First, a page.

• Wintoki (2007) – Stock prices of small, young, high growth companies declined around passage of SOX.
  • Litvak (2007) – Stock prices of foreign firms cross-listed in the U.S. declined vis-à-vis non-cross-listed matched firms around key SOX events.
  • Zingales (2007), Litvak (2007) – The premium for foreign firms cross-listing in the U.S. declined after SOX.
  • Doidge, Karolyi, and Stulz (2007) – The premium for foreign firms cross-listing in the U.S. did not change significantly after SOX.

Other studies confirm that the cost of implementation of the SOX Act were proportionally higher for small businesses than large ones. According to the finding of the SEC Advisory Committee on Smaller Public Companies (88):

From the earliest stages of its implementation, Sarbanes-Oxley Act Section 404 has posed special challenges for smaller public companies. To some extent, the problems smaller companies have in complying with Section 404 are:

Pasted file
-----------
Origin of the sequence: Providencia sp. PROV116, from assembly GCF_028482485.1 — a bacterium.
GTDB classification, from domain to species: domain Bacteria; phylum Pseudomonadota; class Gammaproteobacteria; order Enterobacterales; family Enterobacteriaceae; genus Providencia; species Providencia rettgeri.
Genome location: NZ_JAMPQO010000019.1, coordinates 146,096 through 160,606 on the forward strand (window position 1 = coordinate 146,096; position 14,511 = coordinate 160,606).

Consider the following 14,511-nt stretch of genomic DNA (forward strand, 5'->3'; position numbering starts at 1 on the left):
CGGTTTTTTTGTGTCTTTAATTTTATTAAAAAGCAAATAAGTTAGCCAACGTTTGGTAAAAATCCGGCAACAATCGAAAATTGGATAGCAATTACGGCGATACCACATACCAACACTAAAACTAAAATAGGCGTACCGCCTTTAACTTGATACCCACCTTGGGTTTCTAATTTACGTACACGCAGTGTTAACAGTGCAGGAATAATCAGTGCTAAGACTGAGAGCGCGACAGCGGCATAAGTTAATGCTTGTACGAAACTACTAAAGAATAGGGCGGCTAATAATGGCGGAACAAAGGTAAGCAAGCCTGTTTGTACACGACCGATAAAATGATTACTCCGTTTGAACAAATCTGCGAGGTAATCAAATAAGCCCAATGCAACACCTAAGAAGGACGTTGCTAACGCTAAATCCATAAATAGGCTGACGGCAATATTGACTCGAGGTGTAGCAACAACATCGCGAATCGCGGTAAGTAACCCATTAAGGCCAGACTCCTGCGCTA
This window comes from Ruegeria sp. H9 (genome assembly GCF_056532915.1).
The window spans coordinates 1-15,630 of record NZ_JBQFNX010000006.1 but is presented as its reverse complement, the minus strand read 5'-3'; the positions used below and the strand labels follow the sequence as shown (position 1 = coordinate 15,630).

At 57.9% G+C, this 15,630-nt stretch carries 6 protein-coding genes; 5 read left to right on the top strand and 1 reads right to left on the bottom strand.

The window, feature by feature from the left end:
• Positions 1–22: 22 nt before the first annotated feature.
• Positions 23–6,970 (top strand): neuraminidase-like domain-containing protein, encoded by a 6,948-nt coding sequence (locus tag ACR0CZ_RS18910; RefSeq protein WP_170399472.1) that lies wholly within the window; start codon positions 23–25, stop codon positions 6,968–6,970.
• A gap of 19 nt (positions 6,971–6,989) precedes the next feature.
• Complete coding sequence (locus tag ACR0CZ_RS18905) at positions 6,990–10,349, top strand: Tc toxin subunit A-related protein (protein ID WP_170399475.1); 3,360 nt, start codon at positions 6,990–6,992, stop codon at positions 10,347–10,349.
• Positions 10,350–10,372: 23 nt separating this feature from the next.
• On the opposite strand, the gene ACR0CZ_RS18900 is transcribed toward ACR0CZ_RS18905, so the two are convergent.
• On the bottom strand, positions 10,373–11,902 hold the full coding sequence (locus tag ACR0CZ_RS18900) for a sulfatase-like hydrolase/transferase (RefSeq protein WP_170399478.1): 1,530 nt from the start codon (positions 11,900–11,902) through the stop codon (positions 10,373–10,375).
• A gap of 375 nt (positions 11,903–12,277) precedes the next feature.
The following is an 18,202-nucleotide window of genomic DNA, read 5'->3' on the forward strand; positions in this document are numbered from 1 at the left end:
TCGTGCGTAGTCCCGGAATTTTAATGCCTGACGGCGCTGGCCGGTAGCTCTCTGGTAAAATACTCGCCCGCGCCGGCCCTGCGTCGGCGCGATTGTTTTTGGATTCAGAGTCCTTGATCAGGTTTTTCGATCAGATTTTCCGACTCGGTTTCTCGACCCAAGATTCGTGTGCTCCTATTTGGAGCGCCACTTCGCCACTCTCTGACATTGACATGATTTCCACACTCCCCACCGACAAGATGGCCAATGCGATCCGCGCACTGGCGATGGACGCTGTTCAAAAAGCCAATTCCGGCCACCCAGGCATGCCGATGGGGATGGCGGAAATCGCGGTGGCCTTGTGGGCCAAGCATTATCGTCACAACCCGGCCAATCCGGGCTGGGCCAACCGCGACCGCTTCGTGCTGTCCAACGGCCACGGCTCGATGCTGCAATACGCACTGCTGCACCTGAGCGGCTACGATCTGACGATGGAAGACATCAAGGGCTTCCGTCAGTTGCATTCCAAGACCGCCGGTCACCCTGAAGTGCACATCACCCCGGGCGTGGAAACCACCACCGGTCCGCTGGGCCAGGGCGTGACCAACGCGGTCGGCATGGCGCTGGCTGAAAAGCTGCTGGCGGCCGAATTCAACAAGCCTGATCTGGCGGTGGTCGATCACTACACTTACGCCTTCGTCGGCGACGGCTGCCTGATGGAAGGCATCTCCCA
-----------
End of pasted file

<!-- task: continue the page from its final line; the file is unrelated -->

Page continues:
• Lack of clear guidance;
  • An unfamiliar regulatory environment;
  • An unfriendly legal enforcement atmosphere that diminishes the use and acceptance of professional judgment because of fears of second-guessing by regulators and the plaintiffs’ bar;
  • A focus on detailed control activities by auditors; and
  • The lack of sufficient resources and competencies in an area in which companies and auditors have previously placed less emphasis.

In this paper we study the impact of Section 3: Corporate Responsibility, Section 4: Enhanced Financial Disclosures and especially 4.1: Disclosures Controls, Section 4.4: Assessment of Internal Control and Section 4.5: Smaller Public Companies.